Top Five Studies on Classical Music and Health

Thursday, November 10, 2011

Earlier this month, the German transportation minister released his Adagio in the Automobile CD, a compilation of the slow movements of Mozart piano concertos. He hopes the album will reduce aggressive driving along the country’s autobahn. It can border on the silly, but classical music has been shown to lower stress, make people smarter and provide a homeopathic sleep aid. What other benefits are lurking out there? Here are our top five side effects.*

1. Lowering Blood Pressure

Looking for a calming experience? The most often cited benefit of listening to the three B's is stress relief. The soothing experience when you hear a masterful opus isn’t just imagined; a 2004 study out of the University of San Diego found that after hearing classical music, listeners had lower blood pressure. A 2008 article published in the Journal of Clinical Nursing also claimed pregnant women reduced levels of stress, anxiety and depression after listening to a 30-minute CD of classical hits.

2. Relieving Pain After Surgery

Reach for the Beethoven along with the Bayer aspirin. It turns out that melodious music can help tune out pain. A team out of Britain was able to reduce the amount of opiates given to people recovering from stomach surgery with a steady dosage of classical music. Another study in the Journal for Advanced Nursing showed that music could relieve chronic pain.

3. Making You More Emotional

Music may be the food of love, and a 2001 study out of Southern Methodist University seems to support Shakespeare’s claim. Researchers found that listening to classical music heightened the emotions in the study subjects. Not only were they more expressive and effusive with their comments, but they were more forthcoming as well. 

4. Making You Sleep

If you’re looking for better sleep, why not turn to Brahms? A Hungarian team showed that listening to 45 minutes of classical music before bedtime helped students from 19 to 28, who had problems falling asleep. The researchers suggest turning on the famous Lullaby or similar peaceful pieces, could be an effective way of battling insomnia.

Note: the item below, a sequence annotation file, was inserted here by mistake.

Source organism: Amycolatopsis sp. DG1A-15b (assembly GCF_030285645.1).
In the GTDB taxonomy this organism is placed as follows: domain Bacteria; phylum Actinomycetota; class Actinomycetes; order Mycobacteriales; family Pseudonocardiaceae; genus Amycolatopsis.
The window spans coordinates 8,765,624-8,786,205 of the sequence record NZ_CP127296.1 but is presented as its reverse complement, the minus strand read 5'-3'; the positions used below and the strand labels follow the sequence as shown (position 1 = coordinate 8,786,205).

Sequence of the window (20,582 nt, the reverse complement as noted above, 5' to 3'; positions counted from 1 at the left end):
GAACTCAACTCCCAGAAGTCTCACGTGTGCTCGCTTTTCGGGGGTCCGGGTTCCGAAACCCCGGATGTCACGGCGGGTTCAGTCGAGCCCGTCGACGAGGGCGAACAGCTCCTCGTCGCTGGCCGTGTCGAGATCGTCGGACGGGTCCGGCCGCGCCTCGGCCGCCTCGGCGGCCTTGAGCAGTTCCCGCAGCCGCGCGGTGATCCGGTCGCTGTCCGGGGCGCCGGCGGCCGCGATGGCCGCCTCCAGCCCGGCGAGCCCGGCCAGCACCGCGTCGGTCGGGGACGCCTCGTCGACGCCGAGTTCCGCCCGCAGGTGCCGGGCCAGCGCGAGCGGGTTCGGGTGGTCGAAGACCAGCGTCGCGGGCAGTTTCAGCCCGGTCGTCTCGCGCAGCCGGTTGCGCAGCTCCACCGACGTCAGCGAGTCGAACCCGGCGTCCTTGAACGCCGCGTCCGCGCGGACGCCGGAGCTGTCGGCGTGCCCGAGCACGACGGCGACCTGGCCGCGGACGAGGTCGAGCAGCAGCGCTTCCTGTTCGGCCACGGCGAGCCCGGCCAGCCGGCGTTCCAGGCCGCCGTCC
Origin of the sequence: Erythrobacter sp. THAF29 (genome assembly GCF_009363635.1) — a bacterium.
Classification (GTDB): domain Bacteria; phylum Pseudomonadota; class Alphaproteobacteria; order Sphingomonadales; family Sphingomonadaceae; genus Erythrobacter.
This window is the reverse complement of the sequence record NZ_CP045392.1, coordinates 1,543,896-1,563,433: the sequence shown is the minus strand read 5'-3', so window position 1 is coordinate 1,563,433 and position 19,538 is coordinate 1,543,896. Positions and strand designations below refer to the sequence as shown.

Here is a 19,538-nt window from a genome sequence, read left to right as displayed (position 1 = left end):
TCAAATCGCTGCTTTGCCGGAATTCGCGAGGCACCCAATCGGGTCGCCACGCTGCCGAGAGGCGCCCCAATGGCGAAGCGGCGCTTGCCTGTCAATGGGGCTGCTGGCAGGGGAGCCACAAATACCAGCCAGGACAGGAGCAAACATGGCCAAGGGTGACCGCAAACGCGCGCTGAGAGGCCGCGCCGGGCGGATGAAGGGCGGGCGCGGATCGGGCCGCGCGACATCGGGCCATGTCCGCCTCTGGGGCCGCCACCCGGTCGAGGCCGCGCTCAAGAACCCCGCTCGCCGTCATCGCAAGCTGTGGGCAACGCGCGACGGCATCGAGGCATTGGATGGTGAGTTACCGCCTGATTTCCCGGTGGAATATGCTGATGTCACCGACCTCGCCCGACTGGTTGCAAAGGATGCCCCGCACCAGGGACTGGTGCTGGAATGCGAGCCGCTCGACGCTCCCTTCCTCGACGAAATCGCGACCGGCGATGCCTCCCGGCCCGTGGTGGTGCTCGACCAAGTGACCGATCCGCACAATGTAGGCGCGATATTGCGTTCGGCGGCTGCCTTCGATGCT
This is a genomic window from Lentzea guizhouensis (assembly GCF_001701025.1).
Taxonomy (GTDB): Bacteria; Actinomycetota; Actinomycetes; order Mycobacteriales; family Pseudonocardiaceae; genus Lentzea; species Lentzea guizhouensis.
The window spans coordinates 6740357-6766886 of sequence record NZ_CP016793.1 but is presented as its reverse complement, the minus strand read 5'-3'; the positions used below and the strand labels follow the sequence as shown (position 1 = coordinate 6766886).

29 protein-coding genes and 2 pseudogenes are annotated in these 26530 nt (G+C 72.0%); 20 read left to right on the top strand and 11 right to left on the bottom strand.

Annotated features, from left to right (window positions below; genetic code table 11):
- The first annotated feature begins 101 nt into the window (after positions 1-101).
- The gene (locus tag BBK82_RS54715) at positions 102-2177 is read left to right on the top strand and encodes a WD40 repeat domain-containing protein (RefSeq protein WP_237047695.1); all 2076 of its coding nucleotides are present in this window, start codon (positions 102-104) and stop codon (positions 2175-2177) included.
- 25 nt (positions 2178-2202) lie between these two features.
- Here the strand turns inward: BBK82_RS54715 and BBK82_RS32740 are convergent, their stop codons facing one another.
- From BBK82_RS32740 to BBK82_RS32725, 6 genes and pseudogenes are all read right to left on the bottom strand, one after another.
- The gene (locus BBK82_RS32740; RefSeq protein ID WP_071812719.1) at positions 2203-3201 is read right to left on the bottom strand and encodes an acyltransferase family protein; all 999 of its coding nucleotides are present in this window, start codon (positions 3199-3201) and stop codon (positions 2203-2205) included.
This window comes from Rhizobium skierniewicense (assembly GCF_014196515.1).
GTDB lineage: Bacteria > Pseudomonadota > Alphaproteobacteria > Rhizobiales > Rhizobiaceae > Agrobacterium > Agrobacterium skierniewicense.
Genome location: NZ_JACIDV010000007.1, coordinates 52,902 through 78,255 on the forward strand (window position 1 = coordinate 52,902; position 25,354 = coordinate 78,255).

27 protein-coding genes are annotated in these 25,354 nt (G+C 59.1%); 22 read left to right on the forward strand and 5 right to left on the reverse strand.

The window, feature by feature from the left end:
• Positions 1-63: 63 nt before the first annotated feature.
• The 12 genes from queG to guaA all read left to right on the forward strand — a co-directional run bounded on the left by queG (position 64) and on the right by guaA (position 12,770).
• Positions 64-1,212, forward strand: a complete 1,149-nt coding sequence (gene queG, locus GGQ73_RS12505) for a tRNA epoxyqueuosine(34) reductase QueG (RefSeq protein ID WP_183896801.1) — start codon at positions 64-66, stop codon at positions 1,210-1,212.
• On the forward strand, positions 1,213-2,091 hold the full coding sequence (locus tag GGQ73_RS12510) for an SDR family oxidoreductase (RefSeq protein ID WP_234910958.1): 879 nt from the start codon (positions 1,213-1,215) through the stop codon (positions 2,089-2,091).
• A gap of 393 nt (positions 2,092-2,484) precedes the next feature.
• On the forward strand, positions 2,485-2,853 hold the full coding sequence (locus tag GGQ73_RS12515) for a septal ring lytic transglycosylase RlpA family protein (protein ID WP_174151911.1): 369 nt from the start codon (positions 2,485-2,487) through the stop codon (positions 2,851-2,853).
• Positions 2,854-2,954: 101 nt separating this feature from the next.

5. Making You Smarter

And the Granddaddy of them all, the infamous Mozart Effect. When researchers in 1993 published studying drawing a link between listening to the maestro's music and heightened IQ scores, it spawned a cottage industry of brain-power boosting products (remember Baby Mozart?). However, later studies have shown that playing his works have lessened symptoms associated with epilepsy.

* WQXR is not a doctor. We only play one on the radio.


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Comments [8]

John Manasco from Nashville, TN

In America, we have 25% of the world's prison population with only 5% of the worlds civilian population. Does anyone know of any studies of the effect of classical music on human behavior as it pertains to violence?

Sep. 06 2014 12:58 PM
Arun kumar from Houston

The German ministry will be successful because in India our drivers listen to the great Maestro Ilayaraja when driving and our accidents rates are much lower for the population.

Jul. 07 2014 09:47 PM
Manish Mishra from New Delhi

It really helped me,after listening classical music our state of mind is constant i.e fix upon an subject that is under considering and help us to release from anxiety and give endless joy

May. 03 2013 10:41 PM
hjhhj from Texas

The Mozart effect was an overblown, oversimplified, example of what happens when mainstream media gets a hold of interesting and complex research data. The truth is that listening to classical music will not increase your IQ scores. What the 1993 research did find was that students who listened to classical music had better spatial reasoning. Classical music is awesome, but you should probably still read a book every now and then.

Mar. 19 2013 04:46 PM
Name from Location


Jan. 27 2013 06:11 PM
J Rosen from Jersey City

I'm glad to hear that it has such beneficial effects on listeners. I can aver that it does not do so well with performers, of which I have been one all my life, particularly in the areas of blood pressure and tendinitis (as a violinist, pianist and conductor, mostly in Cleveland and Boston).

Still, now that I am retired and can be a musician full-time (no longer having to work at it for a living) I can't imagine a more fulfilling way to spend my time.

Nov. 11 2011 12:10 PM
Michael Meltzer

If music were to be put in a vial, labeled and catalogued according to medicinal type and function, I think it would probably be an anti-depressant, possibly a hypnotic.
I'm not sure it always gets rid of stress, but it sure helps the chaos that stress brings with it. Music combs the emotional hair.
That being offered, my own experience does not limit these effects to "classical" music. My quality of life has been improved by jazz, by1940's and 1950's torch songs, American folk music, Russian and Slavic folk music, do I make my point?
I think it more likely that the benefits come from GOOD music. If that's so, then whoever the performer is counts for a lot.

Nov. 10 2011 09:41 PM
David from Flushing

Well, now we know why people fall asleep at the opera and concerts.

Nov. 10 2011 03:43 PM

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